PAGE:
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​Utility-Scale Solar Suitability Modeling

As Wisconsin has no substantial in-state fossil fuel resources, reliance on a non-renewable-based energy profile leads to an energy spending deficit of $14.4 billion[1]. This profile is rapidly shifting, however. There is increased development of  utility-scale (greater than 100 megawatts) photovoltaic production, including several projects under construction and in the queue.

Through an executive order in 2019, Wisconsin Governor Tony Evers pledged that all electricity consumed in Wisconsin be 100 percent carbon-neutral by 2050. Utility companies are beginning to follow suit. Wisconsin-based provider Alliant Energy  announced plans in 2020 to eliminate coal from its generation portfolio by 2040 and achieve net-zero CO2 emissions by 2050. In doing so, they have simultaneously set about increasing their solar production. They are on track to add over 1,000  megawatts of solar power by the end of 2023 with the creation of 12 solar farms across nine Wisconsin  counties. WEC Energy Group, the state’s largest utility, plans to add approximately 800 megawatts of solar.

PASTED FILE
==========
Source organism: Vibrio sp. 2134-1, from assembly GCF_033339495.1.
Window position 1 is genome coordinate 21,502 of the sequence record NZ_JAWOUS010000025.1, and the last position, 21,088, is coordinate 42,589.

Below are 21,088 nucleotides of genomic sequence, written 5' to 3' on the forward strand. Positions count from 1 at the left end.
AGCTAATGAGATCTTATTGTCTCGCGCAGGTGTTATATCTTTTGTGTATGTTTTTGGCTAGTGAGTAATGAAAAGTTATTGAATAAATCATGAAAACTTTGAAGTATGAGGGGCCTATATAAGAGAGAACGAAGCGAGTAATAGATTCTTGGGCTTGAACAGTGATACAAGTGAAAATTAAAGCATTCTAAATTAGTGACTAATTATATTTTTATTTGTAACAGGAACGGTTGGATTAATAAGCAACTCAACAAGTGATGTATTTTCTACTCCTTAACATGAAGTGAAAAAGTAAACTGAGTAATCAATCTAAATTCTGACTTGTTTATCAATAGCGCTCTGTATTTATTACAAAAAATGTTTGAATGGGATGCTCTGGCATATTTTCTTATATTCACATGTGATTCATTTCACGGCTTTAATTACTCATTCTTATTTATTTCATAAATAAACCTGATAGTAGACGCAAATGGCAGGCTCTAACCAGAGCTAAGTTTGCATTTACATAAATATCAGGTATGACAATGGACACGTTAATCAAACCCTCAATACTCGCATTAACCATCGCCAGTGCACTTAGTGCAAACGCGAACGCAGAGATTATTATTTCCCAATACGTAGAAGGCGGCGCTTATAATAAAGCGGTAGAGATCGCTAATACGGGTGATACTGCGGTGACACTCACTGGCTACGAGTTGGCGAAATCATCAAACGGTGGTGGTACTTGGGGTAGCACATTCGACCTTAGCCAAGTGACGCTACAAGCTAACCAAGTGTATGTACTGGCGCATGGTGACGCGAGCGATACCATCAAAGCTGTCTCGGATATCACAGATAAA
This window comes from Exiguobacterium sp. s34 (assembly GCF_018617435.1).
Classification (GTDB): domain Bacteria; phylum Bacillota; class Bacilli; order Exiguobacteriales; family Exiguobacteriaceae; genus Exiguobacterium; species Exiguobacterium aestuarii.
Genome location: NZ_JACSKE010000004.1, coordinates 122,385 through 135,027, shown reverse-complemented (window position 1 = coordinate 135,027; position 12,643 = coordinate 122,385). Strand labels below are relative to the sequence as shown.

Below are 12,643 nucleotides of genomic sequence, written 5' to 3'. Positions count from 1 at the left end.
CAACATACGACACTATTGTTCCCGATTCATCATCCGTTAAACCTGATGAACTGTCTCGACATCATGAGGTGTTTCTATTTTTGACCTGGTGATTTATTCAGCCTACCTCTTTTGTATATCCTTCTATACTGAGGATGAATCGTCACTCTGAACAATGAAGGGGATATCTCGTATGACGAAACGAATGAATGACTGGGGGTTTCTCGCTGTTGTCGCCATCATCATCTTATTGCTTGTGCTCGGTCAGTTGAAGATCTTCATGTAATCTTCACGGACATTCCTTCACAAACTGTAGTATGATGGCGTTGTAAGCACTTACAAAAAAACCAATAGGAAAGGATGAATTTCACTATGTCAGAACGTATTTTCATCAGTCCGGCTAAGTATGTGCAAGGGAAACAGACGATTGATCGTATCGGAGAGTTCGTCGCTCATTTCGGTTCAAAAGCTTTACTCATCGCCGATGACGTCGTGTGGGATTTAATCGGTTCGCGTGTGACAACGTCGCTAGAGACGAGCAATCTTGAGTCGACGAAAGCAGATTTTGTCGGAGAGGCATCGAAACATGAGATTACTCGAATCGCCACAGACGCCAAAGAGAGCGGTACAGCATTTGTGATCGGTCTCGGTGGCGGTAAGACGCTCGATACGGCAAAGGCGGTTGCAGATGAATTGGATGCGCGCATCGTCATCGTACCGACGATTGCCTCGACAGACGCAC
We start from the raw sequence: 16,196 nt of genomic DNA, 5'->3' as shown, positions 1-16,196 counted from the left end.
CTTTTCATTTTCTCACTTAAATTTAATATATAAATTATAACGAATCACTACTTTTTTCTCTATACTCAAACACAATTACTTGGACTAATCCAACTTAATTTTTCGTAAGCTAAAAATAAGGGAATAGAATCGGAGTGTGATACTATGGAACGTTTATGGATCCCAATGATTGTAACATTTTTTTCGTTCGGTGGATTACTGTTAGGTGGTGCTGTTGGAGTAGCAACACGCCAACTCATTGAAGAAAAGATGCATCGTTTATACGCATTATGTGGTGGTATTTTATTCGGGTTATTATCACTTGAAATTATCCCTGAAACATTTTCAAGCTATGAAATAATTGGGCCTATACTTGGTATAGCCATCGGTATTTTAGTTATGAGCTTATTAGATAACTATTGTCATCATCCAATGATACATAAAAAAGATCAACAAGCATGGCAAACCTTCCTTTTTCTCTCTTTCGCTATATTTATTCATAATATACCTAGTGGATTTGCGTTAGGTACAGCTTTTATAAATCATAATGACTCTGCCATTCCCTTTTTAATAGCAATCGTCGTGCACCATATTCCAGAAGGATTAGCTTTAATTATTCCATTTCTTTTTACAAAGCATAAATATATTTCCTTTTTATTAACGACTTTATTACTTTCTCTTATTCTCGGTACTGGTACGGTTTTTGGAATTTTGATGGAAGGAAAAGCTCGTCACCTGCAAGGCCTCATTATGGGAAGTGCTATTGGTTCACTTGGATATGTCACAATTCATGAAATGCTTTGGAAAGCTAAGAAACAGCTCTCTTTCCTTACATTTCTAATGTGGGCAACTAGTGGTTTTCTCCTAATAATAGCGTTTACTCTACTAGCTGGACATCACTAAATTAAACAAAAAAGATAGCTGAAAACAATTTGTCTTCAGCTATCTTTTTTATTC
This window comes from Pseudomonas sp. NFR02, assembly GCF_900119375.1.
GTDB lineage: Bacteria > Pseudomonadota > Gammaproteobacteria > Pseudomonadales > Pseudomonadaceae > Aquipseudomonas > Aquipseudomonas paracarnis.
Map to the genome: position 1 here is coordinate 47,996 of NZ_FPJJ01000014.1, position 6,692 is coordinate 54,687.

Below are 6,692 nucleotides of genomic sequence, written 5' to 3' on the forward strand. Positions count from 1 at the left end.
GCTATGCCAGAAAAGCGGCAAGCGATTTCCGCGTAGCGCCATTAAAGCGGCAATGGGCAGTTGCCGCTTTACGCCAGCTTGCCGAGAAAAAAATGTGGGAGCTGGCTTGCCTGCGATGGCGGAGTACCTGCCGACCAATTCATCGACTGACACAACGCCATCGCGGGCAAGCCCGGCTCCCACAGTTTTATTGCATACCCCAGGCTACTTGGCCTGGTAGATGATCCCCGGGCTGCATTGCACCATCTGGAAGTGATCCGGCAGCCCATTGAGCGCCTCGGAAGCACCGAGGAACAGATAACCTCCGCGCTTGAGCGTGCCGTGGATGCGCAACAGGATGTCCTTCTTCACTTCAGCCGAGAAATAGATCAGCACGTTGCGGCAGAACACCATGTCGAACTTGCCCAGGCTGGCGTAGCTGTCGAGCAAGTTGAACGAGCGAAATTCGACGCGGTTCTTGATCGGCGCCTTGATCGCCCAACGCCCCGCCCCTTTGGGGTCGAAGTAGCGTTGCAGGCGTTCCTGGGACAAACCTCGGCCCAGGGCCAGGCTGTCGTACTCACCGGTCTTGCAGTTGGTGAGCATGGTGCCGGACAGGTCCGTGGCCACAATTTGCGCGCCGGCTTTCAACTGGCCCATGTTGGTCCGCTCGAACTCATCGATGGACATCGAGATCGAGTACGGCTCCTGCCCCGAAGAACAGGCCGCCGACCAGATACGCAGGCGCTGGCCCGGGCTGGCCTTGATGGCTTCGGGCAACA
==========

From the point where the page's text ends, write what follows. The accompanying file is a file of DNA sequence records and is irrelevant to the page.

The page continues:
A recent study by the Center on Wisconsin Strategy (COWS) suggests that development of utility-scale photovoltaics (UPV) could supply 31.7% of energy in a proposed 100% in-state energy profile[2]. If all else remains constant, this  projection translates to the offset of 20.2% (260.9 Trillion BTU) of the current end-use consumption.

Geospatial analysis was conducted to model the capacity of Wisconsin’s landscape to meet the COWS projection.  Suitability analysis was conducted to identify areas suitable for UPV development and estimate the implied land conversion.

Read the poster.